Hong Kong is criminalizing CBD as a ‘dangerous drug’ alongside heroin
Two years ago, cannabidiol was booming in Hong Kong. The compound, known as CBD, was popping up in cafes, restaurants and stores, with businesses eager to join an exciting new market already well-established in countries around the world.
That all came to an end on Wednesday, when CBD was criminalized in the city and declared a “dangerous drug” on the same level as heroin and fentanyl.
CBD is a chemical found in hemp and marijuana plants. It’s non-psychoactive, meaning it won’t get you high; instead, CBD is often marketed for everything from helping to relieve pain and inflammation to reducing stress and anxiety.
It has surged in global popularity in recent years, with brands adding it to shampoos, drinks, body oils, gummy bears and dog treats. In the United States and Europe, you might find it sold in coffee shops and farmers’ markets, mom-and-pop and high-end department stores, and even drugstore chain CVS.
But last June, draft legislation banning CBD was introduced to Hong Kong lawmakers, and went into effect February 1.
Under the new legislation, possession and consumption of any amount of CBD is punishable by seven years in prison and a fine of 1 million Hong Kong dollars ($127,607). Manufacturing, importing or exporting CBD is punishable by life imprisonment.
Even travelers could face penalties, with the government warning people not to risk “buying these products or bringing them back to Hong Kong.”
The same penalties and conditions apply for cannabis, also known as marijuana.
The ban has forced CBD-focused businesses to close, while other brands have had to roll back or get rid of CBD products.
“It’s a shame because there’s a missed opportunity for sure,” said Luke Yardley, founder of Yardley Brothers Craft Brewery, which had previously sold four products containing CBD – a lager and three nonalcoholic drinks. “I think that anything that you can’t get intoxicated from, and helps you to relax, is probably a good thing.”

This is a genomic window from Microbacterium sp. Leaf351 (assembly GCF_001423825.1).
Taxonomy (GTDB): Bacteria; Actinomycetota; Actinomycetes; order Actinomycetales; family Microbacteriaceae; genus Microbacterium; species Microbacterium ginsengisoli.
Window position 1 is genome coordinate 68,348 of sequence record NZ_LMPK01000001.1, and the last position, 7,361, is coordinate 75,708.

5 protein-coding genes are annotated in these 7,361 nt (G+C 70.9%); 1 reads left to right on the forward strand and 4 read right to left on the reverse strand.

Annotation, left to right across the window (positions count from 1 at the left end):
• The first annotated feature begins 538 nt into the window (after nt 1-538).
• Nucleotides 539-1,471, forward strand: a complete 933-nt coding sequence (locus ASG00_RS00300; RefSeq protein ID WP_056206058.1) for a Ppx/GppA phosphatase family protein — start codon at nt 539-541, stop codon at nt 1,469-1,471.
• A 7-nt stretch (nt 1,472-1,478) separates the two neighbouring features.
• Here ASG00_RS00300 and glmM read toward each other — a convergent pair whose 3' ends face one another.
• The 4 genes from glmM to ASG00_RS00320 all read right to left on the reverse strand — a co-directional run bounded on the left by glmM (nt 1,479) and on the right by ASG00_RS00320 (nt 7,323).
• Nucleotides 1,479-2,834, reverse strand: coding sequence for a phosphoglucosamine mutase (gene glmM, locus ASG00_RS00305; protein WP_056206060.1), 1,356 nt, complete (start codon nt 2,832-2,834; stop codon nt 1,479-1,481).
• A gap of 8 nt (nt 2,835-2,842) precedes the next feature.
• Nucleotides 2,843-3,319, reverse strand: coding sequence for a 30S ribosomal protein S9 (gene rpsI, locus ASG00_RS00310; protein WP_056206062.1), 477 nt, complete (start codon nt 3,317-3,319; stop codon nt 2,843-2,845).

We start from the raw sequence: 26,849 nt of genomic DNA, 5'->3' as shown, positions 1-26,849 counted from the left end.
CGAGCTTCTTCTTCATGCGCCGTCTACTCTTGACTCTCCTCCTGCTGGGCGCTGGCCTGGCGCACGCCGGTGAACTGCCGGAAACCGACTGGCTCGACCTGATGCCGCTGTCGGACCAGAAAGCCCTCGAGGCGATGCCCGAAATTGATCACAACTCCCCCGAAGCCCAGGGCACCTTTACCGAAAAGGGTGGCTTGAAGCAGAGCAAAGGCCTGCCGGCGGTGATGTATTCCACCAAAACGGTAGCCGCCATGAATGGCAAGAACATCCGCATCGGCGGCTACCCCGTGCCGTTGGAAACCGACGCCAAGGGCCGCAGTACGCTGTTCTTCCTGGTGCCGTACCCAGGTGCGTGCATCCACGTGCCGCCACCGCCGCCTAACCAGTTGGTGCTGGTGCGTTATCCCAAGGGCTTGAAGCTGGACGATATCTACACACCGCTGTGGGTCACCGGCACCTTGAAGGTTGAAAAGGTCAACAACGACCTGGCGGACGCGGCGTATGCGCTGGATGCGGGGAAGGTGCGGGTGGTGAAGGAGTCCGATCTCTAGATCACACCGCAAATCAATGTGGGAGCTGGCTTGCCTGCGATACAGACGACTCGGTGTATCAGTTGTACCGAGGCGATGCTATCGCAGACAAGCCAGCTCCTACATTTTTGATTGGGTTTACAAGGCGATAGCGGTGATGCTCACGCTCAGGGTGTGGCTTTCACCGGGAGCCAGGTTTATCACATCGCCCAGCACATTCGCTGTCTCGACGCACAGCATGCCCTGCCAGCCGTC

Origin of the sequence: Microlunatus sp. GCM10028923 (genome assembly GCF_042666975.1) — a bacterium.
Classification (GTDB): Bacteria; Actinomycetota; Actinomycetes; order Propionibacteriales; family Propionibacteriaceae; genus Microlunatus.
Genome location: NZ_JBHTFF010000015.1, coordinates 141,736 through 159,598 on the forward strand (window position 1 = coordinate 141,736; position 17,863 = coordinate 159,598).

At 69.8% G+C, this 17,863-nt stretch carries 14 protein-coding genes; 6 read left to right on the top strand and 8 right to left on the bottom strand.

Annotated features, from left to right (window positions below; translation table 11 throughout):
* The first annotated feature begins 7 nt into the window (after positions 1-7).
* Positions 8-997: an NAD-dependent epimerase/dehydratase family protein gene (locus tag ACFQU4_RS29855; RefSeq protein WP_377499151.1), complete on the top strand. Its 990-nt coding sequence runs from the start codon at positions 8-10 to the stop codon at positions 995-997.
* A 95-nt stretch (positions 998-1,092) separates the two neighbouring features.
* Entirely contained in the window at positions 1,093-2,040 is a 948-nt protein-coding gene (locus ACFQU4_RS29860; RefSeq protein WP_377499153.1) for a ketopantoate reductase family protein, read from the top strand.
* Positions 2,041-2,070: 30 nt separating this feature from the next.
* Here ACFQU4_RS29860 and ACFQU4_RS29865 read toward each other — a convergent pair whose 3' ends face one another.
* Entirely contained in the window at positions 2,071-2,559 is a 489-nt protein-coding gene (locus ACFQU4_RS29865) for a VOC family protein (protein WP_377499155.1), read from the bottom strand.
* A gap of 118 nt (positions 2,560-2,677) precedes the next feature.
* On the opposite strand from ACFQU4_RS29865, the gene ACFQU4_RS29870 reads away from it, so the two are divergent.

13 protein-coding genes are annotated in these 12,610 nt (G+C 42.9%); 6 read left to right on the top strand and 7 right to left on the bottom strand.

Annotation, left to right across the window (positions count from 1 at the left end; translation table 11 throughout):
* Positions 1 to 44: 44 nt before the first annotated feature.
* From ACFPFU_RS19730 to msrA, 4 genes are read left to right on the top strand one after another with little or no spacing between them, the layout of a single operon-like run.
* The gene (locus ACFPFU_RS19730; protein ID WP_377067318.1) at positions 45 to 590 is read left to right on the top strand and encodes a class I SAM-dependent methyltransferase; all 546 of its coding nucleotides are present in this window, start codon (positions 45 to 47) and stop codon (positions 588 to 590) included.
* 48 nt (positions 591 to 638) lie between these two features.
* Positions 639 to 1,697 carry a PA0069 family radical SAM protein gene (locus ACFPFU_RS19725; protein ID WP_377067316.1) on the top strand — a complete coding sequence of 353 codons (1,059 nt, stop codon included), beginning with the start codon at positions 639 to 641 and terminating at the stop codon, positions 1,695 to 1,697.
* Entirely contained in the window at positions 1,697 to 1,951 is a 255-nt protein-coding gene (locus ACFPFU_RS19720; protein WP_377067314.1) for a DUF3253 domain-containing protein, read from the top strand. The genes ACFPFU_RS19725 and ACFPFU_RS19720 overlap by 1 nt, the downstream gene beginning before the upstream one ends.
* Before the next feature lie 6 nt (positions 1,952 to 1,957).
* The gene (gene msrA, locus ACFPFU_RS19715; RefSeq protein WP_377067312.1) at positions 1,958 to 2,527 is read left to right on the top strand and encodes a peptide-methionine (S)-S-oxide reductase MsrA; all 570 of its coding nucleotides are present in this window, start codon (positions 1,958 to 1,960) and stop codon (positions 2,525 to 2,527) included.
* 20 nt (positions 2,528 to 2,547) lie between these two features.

The health benefits and risks of CBD have long been debated. In the US, most CBD products are not regulated by the Food and Drug Administration (FDA), which means that people can purchase items off the shelf.
Some research has found that the compound can ease pain and may be useful for those who have trouble sleeping. The FDA has approved one drug with CBD to treat rare, severe forms of epilepsy.
But concerns have also been raised, with some experts saying there isn’t enough scientific research into how CBD works or its potential effects.
In January, the FDA announced CBD products will require a new regulatory pathway in the US, saying: “We have not found adequate evidence to determine how much CBD can be consumed, and for how long, before causing harm.”
In Hong Kong, which has strict cannabis laws, the government’s concern revolves around the possible presence of its sister compound THC (tetrahydrocannabinol) in CBD products. THC is also found in cannabis plants and is responsible for the “high.”
In the US and Europe, CBD products can carry up to 0.3% – a trace amount – of THC, but even that is not acceptable in Hong Kong. And while CBD products could avoid this trace amount by using a pure form of CBD, most manufacturers mix other compounds for higher potency.